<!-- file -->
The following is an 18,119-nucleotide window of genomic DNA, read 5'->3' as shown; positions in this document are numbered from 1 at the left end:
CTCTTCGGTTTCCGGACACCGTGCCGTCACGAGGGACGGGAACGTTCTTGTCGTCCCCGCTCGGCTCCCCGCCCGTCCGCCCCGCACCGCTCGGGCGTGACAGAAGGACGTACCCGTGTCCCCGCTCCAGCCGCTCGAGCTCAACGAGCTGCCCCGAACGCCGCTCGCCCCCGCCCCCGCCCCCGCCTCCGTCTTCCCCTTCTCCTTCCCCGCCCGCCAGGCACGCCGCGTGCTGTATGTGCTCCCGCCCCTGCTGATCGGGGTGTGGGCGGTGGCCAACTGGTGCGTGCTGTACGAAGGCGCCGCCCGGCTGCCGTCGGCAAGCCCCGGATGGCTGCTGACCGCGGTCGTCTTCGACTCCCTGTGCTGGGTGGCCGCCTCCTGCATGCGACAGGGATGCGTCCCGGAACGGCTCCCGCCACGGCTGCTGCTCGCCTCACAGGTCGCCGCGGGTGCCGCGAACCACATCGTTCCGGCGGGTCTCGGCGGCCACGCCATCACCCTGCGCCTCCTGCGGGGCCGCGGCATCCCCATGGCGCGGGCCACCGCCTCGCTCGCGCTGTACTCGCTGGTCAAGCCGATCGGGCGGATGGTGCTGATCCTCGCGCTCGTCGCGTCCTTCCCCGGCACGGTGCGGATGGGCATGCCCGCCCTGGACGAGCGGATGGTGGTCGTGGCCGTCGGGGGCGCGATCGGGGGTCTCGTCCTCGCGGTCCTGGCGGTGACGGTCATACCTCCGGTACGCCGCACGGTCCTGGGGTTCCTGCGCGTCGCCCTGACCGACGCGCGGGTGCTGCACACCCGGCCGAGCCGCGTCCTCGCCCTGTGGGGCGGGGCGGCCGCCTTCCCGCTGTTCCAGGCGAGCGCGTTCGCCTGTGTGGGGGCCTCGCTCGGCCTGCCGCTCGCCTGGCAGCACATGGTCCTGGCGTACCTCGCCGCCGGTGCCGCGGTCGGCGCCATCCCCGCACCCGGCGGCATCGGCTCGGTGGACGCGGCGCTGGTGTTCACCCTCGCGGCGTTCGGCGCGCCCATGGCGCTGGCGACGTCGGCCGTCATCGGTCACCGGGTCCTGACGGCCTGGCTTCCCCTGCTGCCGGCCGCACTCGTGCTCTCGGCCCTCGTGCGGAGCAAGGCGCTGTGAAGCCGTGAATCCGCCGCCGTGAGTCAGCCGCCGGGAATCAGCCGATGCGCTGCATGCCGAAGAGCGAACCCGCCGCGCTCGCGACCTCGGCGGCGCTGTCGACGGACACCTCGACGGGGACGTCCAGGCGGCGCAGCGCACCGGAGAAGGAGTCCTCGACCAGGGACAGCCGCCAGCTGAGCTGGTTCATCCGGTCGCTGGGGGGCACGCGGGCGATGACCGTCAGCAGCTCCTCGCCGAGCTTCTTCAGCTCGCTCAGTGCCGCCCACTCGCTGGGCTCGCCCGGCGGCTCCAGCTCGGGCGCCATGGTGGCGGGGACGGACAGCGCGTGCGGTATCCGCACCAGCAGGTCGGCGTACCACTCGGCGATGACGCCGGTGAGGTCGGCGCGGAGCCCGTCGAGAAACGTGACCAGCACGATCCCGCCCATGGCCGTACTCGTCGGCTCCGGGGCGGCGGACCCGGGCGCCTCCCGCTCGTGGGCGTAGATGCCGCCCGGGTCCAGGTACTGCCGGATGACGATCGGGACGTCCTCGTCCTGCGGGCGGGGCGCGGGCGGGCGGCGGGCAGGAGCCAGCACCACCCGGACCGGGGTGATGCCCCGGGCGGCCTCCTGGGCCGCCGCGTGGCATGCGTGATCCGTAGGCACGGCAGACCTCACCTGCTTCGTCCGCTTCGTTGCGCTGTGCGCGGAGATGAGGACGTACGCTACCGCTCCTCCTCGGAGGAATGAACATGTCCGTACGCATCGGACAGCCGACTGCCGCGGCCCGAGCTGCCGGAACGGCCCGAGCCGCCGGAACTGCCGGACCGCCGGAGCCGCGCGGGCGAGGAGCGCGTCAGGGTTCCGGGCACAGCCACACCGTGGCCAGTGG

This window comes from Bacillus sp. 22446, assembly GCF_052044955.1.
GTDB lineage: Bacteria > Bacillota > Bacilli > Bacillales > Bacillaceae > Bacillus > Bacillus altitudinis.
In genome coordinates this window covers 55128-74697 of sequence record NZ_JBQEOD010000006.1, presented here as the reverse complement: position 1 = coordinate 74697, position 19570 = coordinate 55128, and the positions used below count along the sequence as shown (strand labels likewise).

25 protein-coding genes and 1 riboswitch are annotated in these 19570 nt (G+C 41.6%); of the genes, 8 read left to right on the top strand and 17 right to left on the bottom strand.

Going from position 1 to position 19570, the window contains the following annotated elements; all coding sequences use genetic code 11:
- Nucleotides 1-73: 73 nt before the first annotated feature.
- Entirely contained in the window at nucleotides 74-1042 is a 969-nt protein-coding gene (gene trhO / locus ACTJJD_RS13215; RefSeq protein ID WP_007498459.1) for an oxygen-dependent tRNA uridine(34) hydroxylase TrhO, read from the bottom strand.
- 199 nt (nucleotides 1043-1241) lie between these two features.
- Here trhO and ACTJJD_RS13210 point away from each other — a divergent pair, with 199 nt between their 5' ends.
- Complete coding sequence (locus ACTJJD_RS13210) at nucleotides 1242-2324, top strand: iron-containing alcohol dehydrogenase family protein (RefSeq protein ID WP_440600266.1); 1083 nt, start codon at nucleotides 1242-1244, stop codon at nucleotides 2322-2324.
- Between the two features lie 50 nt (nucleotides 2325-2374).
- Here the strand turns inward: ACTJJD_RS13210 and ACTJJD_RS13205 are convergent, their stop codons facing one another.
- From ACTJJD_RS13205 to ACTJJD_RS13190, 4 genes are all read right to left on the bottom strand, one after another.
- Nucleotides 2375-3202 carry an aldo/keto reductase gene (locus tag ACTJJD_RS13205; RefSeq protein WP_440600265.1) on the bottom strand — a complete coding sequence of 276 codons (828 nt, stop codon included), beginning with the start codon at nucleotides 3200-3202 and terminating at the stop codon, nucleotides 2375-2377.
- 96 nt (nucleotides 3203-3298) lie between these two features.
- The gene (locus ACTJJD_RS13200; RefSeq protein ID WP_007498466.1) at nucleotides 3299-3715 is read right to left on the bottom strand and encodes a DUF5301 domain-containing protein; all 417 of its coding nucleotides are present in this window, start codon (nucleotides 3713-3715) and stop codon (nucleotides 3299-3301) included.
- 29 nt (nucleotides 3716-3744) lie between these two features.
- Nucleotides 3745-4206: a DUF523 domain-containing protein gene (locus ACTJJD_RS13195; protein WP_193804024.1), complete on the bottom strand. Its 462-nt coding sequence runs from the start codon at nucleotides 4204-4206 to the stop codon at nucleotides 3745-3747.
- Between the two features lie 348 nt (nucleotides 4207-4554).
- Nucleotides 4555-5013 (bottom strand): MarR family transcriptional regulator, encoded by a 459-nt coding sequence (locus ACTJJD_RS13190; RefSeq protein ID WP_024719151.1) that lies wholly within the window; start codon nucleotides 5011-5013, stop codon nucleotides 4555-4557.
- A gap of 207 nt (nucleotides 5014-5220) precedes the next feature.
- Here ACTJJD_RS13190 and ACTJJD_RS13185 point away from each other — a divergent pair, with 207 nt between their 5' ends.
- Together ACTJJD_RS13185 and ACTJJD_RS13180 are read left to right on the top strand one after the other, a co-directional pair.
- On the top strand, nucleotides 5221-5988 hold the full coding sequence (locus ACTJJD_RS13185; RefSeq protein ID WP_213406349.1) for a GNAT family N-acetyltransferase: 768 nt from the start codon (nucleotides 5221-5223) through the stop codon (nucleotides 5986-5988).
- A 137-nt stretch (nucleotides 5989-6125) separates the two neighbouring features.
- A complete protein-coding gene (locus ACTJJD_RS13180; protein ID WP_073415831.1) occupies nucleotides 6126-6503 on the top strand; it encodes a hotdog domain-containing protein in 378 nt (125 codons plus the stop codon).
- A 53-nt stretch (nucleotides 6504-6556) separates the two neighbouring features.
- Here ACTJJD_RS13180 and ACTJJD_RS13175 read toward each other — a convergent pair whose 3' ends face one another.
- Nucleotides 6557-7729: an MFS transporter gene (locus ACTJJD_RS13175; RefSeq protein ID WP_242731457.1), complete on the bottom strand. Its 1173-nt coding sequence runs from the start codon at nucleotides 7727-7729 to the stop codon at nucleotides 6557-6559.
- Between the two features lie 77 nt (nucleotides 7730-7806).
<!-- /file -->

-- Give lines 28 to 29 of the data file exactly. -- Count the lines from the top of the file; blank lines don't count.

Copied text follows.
- A complete protein-coding gene (locus ACTJJD_RS13180; protein ID WP_073415831.1) occupies nucleotides 6126-6503 on the top strand; it encodes a hotdog domain-containing protein in 378 nt (125 codons plus the stop codon).
- A 53-nt stretch (nucleotides 6504-6556) separates the two neighbouring features.